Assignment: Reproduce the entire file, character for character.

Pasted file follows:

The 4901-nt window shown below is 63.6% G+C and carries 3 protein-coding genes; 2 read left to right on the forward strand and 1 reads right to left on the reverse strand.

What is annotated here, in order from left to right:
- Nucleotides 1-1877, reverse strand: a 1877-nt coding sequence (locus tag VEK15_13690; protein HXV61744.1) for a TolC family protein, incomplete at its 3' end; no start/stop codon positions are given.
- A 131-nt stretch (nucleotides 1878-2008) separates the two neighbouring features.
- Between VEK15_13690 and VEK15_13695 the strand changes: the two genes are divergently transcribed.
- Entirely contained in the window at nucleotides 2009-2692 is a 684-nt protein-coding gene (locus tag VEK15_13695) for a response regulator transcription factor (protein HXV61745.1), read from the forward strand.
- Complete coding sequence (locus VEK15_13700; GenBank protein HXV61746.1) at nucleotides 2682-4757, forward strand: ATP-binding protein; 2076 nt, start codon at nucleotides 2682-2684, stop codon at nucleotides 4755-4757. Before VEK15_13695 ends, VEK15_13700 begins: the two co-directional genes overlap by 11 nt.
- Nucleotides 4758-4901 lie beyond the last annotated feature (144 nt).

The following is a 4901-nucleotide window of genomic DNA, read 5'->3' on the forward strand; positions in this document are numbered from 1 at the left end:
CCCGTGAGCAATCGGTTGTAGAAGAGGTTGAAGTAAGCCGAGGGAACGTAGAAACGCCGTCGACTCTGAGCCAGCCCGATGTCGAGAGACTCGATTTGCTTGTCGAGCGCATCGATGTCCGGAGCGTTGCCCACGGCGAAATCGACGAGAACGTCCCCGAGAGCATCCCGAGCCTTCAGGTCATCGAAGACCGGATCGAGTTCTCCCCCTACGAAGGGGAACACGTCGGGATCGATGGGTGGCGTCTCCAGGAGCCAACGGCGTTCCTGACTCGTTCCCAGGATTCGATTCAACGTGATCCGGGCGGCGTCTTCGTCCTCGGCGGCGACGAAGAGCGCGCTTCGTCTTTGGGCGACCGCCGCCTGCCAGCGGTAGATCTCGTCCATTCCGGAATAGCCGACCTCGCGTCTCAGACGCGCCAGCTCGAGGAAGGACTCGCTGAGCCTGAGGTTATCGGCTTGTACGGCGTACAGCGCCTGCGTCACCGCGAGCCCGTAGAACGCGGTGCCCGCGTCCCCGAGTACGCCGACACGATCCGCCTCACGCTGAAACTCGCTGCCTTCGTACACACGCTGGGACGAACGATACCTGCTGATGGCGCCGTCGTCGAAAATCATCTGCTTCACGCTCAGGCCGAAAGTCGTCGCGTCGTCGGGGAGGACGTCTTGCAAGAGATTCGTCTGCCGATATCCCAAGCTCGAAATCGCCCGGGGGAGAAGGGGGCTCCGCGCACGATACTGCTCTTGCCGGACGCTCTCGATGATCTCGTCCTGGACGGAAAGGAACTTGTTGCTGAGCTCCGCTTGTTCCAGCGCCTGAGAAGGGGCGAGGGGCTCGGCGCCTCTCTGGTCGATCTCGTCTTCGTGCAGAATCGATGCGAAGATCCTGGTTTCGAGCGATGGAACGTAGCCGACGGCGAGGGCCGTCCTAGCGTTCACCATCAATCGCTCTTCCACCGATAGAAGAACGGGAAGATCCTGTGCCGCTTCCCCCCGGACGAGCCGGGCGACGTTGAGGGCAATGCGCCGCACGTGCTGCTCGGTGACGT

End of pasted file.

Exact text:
The 4901-nt window shown below is 63.6% G+C and carries 3 protein-coding genes; 2 read left to right on the forward strand and 1 reads right to left on the reverse strand.

What is annotated here, in order from left to right:
- Nucleotides 1-1877, reverse strand: a 1877-nt coding sequence (locus tag VEK15_13690; protein HXV61744.1) for a TolC family protein, incomplete at its 3' end; no start/stop codon positions are given.
- A 131-nt stretch (nucleotides 1878-2008) separates the two neighbouring features.
- Between VEK15_13690 and VEK15_13695 the strand changes: the two genes are divergently transcribed.
- Entirely contained in the window at nucleotides 2009-2692 is a 684-nt protein-coding gene (locus tag VEK15_13695) for a response regulator transcription factor (protein HXV61745.1), read from the forward strand.
- Complete coding sequence (locus VEK15_13700; GenBank protein HXV61746.1) at nucleotides 2682-4757, forward strand: ATP-binding protein; 2076 nt, start codon at nucleotides 2682-2684, stop codon at nucleotides 4755-4757. Before VEK15_13695 ends, VEK15_13700 begins: the two co-directional genes overlap by 11 nt.
- Nucleotides 4758-4901 lie beyond the last annotated feature (144 nt).

The following is a 4901-nucleotide window of genomic DNA, read 5'->3' on the forward strand; positions in this document are numbered from 1 at the left end:
CCCGTGAGCAATCGGTTGTAGAAGAGGTTGAAGTAAGCCGAGGGAACGTAGAAACGCCGTCGACTCTGAGCCAGCCCGATGTCGAGAGACTCGATTTGCTTGTCGAGCGCATCGATGTCCGGAGCGTTGCCCACGGCGAAATCGACGAGAACGTCCCCGAGAGCATCCCGAGCCTTCAGGTCATCGAAGACCGGATCGAGTTCTCCCCCTACGAAGGGGAACACGTCGGGATCGATGGGTGGCGTCTCCAGGAGCCAACGGCGTTCCTGACTCGTTCCCAGGATTCGATTCAACGTGATCCGGGCGGCGTCTTCGTCCTCGGCGGCGACGAAGAGCGCGCTTCGTCTTTGGGCGACCGCCGCCTGCCAGCGGTAGATCTCGTCCATTCCGGAATAGCCGACCTCGCGTCTCAGACGCGCCAGCTCGAGGAAGGACTCGCTGAGCCTGAGGTTATCGGCTTGTACGGCGTACAGCGCCTGCGTCACCGCGAGCCCGTAGAACGCGGTGCCCGCGTCCCCGAGTACGCCGACACGATCCGCCTCACGCTGAAACTCGCTGCCTTCGTACACACGCTGGGACGAACGATACCTGCTGATGGCGCCGTCGTCGAAAATCATCTGCTTCACGCTCAGGCCGAAAGTCGTCGCGTCGTCGGGGAGGACGTCTTGCAAGAGATTCGTCTGCCGATATCCCAAGCTCGAAATCGCCCGGGGGAGAAGGGGGCTCCGCGCACGATACTGCTCTTGCCGGACGCTCTCGATGATCTCGTCCTGGACGGAAAGGAACTTGTTGCTGAGCTCCGCTTGTTCCAGCGCCTGAGAAGGGGCGAGGGGCTCGGCGCCTCTCTGGTCGATCTCGTCTTCGTGCAGAATCGATGCGAAGATCCTGGTTTCGAGCGATGGAACGTAGCCGACGGCGAGGGCCGTCCTAGCGTTCACCATCAATCGCTCTTCCACCGATAGAAGAACGGGAAGATCCTGTGCCGCTTCCCCCCGGACGAGCCGGGCGACGTTGAGGGCAATGCGCCGCACGTGCTGCTCGGTGACGT